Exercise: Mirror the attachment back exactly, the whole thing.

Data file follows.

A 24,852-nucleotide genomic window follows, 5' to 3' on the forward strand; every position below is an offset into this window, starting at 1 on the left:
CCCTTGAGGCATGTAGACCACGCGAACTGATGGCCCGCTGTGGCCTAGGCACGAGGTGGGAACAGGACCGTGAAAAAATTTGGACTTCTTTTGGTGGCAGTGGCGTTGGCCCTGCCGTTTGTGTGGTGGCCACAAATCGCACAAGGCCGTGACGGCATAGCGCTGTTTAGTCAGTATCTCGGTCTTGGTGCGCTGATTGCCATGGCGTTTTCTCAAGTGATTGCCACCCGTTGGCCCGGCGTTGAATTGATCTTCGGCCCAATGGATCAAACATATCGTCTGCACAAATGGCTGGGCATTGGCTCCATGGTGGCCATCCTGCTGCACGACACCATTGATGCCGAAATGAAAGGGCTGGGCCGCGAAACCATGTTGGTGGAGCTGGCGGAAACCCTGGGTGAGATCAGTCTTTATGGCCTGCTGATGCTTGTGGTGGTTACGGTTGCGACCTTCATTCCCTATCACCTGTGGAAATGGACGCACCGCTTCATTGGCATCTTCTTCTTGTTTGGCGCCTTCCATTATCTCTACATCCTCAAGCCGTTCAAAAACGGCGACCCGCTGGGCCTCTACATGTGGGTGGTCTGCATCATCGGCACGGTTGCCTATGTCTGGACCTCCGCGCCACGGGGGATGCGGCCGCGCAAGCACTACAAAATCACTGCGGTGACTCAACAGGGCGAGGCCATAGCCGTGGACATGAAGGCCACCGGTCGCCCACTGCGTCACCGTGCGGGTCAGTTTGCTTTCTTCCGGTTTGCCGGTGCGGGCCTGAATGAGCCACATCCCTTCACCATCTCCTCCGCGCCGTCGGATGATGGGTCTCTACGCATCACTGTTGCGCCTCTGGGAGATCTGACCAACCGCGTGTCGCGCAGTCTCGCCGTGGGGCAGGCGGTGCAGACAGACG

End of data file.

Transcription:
A 24,852-nucleotide genomic window follows, 5' to 3' on the forward strand; every position below is an offset into this window, starting at 1 on the left:
CCCTTGAGGCATGTAGACCACGCGAACTGATGGCCCGCTGTGGCCTAGGCACGAGGTGGGAACAGGACCGTGAAAAAATTTGGACTTCTTTTGGTGGCAGTGGCGTTGGCCCTGCCGTTTGTGTGGTGGCCACAAATCGCACAAGGCCGTGACGGCATAGCGCTGTTTAGTCAGTATCTCGGTCTTGGTGCGCTGATTGCCATGGCGTTTTCTCAAGTGATTGCCACCCGTTGGCCCGGCGTTGAATTGATCTTCGGCCCAATGGATCAAACATATCGTCTGCACAAATGGCTGGGCATTGGCTCCATGGTGGCCATCCTGCTGCACGACACCATTGATGCCGAAATGAAAGGGCTGGGCCGCGAAACCATGTTGGTGGAGCTGGCGGAAACCCTGGGTGAGATCAGTCTTTATGGCCTGCTGATGCTTGTGGTGGTTACGGTTGCGACCTTCATTCCCTATCACCTGTGGAAATGGACGCACCGCTTCATTGGCATCTTCTTCTTGTTTGGCGCCTTCCATTATCTCTACATCCTCAAGCCGTTCAAAAACGGCGACCCGCTGGGCCTCTACATGTGGGTGGTCTGCATCATCGGCACGGTTGCCTATGTCTGGACCTCCGCGCCACGGGGGATGCGGCCGCGCAAGCACTACAAAATCACTGCGGTGACTCAACAGGGCGAGGCCATAGCCGTGGACATGAAGGCCACCGGTCGCCCACTGCGTCACCGTGCGGGTCAGTTTGCTTTCTTCCGGTTTGCCGGTGCGGGCCTGAATGAGCCACATCCCTTCACCATCTCCTCCGCGCCGTCGGATGATGGGTCTCTACGCATCACTGTTGCGCCTCTGGGAGATCTGACCAACCGCGTGTCGCGCAGTCTCGCCGTGGGGCAGGCGGTGCAGACAGACG